“Raus, raus!” (Out, out!) Jack Adelstein — then Janek Eidelstein, 4 years old — was abruptly awakened by a dozen SS soldiers and Polish farmers. He was sleeping in a cave in a dense forest outside Krasnik, Poland, where he was hiding with his father, brother and an older sister. His siblings had ventured out earlier on that bitterly cold November night, as they often did during the six months they spent in hiding, stealing food from a nearby farm. This time, however, the farmer tracked them back to the cave, following their footsteps in the snow, and reported them. The captured family was trucked to the nearby Budzyn labor camp.
Jack was born on April 15, 1936, to Mordechai and Gertrude Eidelstein; he was the fifth of six children. The family lived on a farm, in a house with a straw roof and straw floor. They weren’t rich, but they had food. And Jack had a pony. “I went to the river and swam with it,” he said.
Everything changed after Germany invaded Poland in September 1939. By the following spring, Nazi soldiers showed up at the family’s farm and confiscated all the animals and most of their belongings.
Jack’s parents decided their best chance at survival was to split up, so Gertrude and three of their four daughters went to the Krasnik ghetto; Mordechai took the other children — Jack, their other son and their other daughter — and hid in the forest.
At Budzyn, Jack was given a uniform “10 times too big” and assigned to a barracks with his father and brother; his sister was housed in a women’s barracks.
During the days, he stayed in the kitchen, where he hid under piles of potato peelings. “I was afraid Feix would see me and kill me,” he said of the Oberscharfuhrer (Nazi overseer), Reinhold Feix, who was, according to Jack, “the devil himself.” At roll call, Feix rode on his horse, a German shepherd at his side. Sometimes at night, or on weekends when he was drunk, he walked into a barracks with a small machine gun and sprayed bullets. At those times, Jack’s father hid him under a straw mattress.
After three months, Jack was assigned a job feeding chickens, rabbits and geese. He also had to report to Feix at roll call. One day, in front of 10,000 prisoners, “out of nowhere,” Jack said, Feix drew his revolver, cocked it and pointed it at Jack’s head. It jammed. But Feix, enraged by the malfunction, began beating Jack’s head with the gun, creating a gash “two fingers” deep. Jack bears a 3-inch scar to this day.
But Jack had already reached a point where “it didn’t matter anymore,” he remembers. His brother and sister had been murdered, taken to a large ditch outside the camp with a group of 500 prisoners and shot. And on the camp’s row of gallows, “At least 10 to 50 people were hanging every day — by the neck, the feet and every which way,” Jack said. Also, he and his father had heard that Gertrude and the three girls had been taken to Auschwitz.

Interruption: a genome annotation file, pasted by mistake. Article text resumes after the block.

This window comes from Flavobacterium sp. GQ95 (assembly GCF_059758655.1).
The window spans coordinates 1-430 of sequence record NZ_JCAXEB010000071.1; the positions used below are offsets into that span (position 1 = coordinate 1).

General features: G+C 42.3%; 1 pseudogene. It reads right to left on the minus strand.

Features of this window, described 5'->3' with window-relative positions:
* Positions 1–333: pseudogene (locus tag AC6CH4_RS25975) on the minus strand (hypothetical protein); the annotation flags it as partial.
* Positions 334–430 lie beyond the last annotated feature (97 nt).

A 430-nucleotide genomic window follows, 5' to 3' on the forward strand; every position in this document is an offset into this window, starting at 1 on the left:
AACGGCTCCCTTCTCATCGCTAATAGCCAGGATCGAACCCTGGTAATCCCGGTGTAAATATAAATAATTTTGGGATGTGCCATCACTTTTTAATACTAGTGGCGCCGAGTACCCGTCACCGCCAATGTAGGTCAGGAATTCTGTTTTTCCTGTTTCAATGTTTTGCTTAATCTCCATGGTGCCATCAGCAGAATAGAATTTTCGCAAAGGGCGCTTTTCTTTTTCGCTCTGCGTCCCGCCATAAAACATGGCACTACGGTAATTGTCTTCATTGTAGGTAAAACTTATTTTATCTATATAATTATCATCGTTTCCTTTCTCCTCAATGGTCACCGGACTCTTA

After two years, as the Russian army advanced, Jack and his father were moved to the Plaszow labor camp. Jack was tattooed with a number, but his father sucked out the ink, fearing it was poison. Jack worked in the Nazi offices, delivering papers to different barracks and cleaning the machines and wood floors. “I had no childhood. I thought life was like that,” he said.
After six months, Jack and his father were transferred to Flossenburg, a concentration camp in Bavaria, which was, according to Jack, “cold as hell.” While his father worked on planes for Messerschmitt AG, Jack was assigned to clean the Nazi offices. A highlight was stealing bread and cheese for his father, supplementing the plain bread and watery soup they were given once a day.
The camp became unmanageably overcrowded, and the crematorium, working round the clock, could not keep pace. The Nazis piled bodies in stacks, sometimes 20 feet high, pouring gasoline on them and igniting them, Jack recalls.
As the Allies began bombing in January 1945, the Germans loaded the prisoners on trains. Jack and his father were put in a cattle car, but, fearing the train would be bombed, Jack’s father, standing on dead bodies, pulled himself up to the car’s roof and climbed out. He then hauled Jack up. As the train was departing and they jumped off, Jack was shot in the foot. Still, they escaped into the nearby woods.
But they were soon captured and returned to Flossenburg, a few weeks before liberation. There was no food, and thousands of prisoners were walking around, “skeletons with their eyes bulging,” Jack said. Then, on April 23, 1945, the U.S. Army liberated Flossenburg. Jack believes that at age 9 he was the camp’s youngest survivor.
Jack and his father were eventually sent to a DP camp in Frankfurt. For the first time, Jack said, “I saw what life was like.” He attended Jewish school and learned Hebrew. Then, in summer 1947, his father died of a brain tumor.
Two years later, Jack came to the United States on an orphan visa. He was adopted by a cousin in Los Angeles, Anne Gorrin, the woman he calls “Mother.” Jack attended school, graduating from Fairfax High School. In 1954, he began working for a shower curtain company. After 30 years, he opened his own shower curtain company, Pavilion Products, retiring in 2007.
Jack met Natalie Wiener when he was 19 and she was 16, and they married in August 1957. Son Martin was born in 1959, Gary followed in 1962, and daughter Cheryl in 1964.
Jack regrets that he cannot recall the faces of his mother and five siblings. He has no photographs. He also regrets that he missed getting an education.
These days, Jack enjoys being with his family, including his seven grandchildren. He is working up to telling his story at the Museum of Tolerance.
“I feel blessed in one way, but so much was also taken away,” he says.
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